German bankers clash on ECB plans

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By Edward Taylor and Jonathan Gould

FRANKFURT - Leading German bankers clashed on Tuesday over plans to give the European Central Bank new supervisory powers, with the co-head of Deutsche Bank saying oversight would only work if it covered a wide range of banks, not just Europe's biggest.

The comments by Juergen Fitschen at a banking conference in Frankfurt highlighted a major divide in Germany, Europe's biggest economy, over the scope of the ECB's new powers.

The European Commission also wants the central bank to monitor a broad swathe of banks, but the German government and the country's smaller banks are pressing for a more limited remit, focused only on those banks considered “systemically relevant”.

The row has burst into the open a week before the Commission unveils new proposals for creating a “banking union” in Europe, a step seen as vital for breaking the link between failing banks and indebted governments.

Fitschen said it was illusory to believe that problems could be avoided just by monitoring big banks like Deutsche , noting that Spain's Bankia ended up becoming a national problem for Spain and the broader euro zone, though it was not considered systemically important by international regulators.

“No one had Bankia on the list to trigger a crisis,” he said.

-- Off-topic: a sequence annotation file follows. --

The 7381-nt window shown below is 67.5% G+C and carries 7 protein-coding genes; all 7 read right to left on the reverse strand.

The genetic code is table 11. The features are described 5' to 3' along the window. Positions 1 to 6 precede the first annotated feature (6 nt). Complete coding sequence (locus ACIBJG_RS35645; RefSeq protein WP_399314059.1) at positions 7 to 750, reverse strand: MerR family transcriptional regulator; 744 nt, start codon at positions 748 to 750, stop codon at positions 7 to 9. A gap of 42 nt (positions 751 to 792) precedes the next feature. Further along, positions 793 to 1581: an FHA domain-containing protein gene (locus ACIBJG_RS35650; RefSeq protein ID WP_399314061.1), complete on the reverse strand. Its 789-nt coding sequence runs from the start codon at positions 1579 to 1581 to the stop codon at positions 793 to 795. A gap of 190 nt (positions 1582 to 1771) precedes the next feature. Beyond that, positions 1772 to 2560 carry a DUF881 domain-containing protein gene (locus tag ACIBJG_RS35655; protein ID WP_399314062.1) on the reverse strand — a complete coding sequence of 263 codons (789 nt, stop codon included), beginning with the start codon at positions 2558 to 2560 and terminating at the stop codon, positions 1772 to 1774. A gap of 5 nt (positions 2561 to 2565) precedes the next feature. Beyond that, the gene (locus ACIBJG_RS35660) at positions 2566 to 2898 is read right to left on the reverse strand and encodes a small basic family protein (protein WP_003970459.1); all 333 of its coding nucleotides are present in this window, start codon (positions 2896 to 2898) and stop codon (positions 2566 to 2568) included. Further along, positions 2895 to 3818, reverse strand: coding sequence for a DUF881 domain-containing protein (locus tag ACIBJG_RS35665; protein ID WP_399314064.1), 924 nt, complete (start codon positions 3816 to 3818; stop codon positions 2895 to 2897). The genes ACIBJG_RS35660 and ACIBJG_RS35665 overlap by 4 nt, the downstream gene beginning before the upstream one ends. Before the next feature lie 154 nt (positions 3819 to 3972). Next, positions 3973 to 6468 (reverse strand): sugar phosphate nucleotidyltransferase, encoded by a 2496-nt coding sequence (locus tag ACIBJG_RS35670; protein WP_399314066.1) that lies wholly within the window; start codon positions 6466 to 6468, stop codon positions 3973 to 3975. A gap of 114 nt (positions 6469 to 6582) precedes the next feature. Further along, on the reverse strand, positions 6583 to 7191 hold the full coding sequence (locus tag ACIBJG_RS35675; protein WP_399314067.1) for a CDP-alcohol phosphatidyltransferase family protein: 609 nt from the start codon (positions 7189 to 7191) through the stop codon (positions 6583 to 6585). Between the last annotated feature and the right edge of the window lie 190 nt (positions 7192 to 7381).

Bankia, nationalised by the Spanish government in May, is emblematic of the sector's reckless lending during the country's property boom. Spain is now seeking a euro zone bailout of up to 100 billion euros ($126 billion) for its troubled banks.

Smaller German savings and cooperative banks say they need only be regulated on a national level, but Fitschen warned against the consequences of such an argument.

“If we in Germany argue that we are different, we invite other countries to also argue for exemptions,” Fitschen said.

Georg Fahrenschon, president of the association of German savings banks, however, told the conference that saddling the ECB with hundreds or even thousands of banks to monitor would be onerous and counterproductive.

“Sometimes I get the impression that the whole exercise is designed to unload so much routine work onto the ECB so it no longer has the time or capacity to properly scrutinise the really dangerous institutes,” Fahrenschon said.

He also expressed concern that a common supervisor was a step on the path to a pan-European deposit guarantee scheme that would end up penalising strong institutions.

“The word banking union masks plans for a redistribution mechanism, whereby solid institutions prop up weaker lenders,” Fahrenschon said.

Speaking on a panel with Fitschen and Fahrenschon, Hans-Peter Keitel, president of Germany's biggest industry association, the BDI, appealed for German banks to find a “common voice” on banking regulation.

The bank supervision debate was launched in June, when European leaders met in Brussels and agreed to allow the euro zone's new permanent rescue fund to inject aid directly into troubled banks.

German Chancellor Angela Merkel insisted at the summit that this only be permitted once a centralised banking supervisor, housed in the ECB, was in place.

But it now seems clear that forging consensus, even within Germany, on what this supervisor should look like will be extremely difficult.

ECB officials have warned against overburdening the central bank with too many new responsibilities. And German Finance Minister Wolfgang Schaeuble said on Monday that the goal to have the new supervisory body up and running by January 2013 was unrealistic. Top officials in Brussels insist the self-imposed deadline is still valid. - Reuters


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